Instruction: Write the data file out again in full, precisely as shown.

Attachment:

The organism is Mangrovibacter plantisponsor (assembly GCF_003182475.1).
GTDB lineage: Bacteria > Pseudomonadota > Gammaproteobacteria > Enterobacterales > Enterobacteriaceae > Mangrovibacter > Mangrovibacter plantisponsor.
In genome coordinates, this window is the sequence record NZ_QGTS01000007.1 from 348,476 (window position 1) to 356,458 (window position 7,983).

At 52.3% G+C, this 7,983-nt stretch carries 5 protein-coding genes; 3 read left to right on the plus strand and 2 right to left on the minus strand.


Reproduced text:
The organism is Mangrovibacter plantisponsor (assembly GCF_003182475.1).
GTDB lineage: Bacteria > Pseudomonadota > Gammaproteobacteria > Enterobacterales > Enterobacteriaceae > Mangrovibacter > Mangrovibacter plantisponsor.
In genome coordinates, this window is the sequence record NZ_QGTS01000007.1 from 348,476 (window position 1) to 356,458 (window position 7,983).

At 52.3% G+C, this 7,983-nt stretch carries 5 protein-coding genes; 3 read left to right on the plus strand and 2 right to left on the minus strand.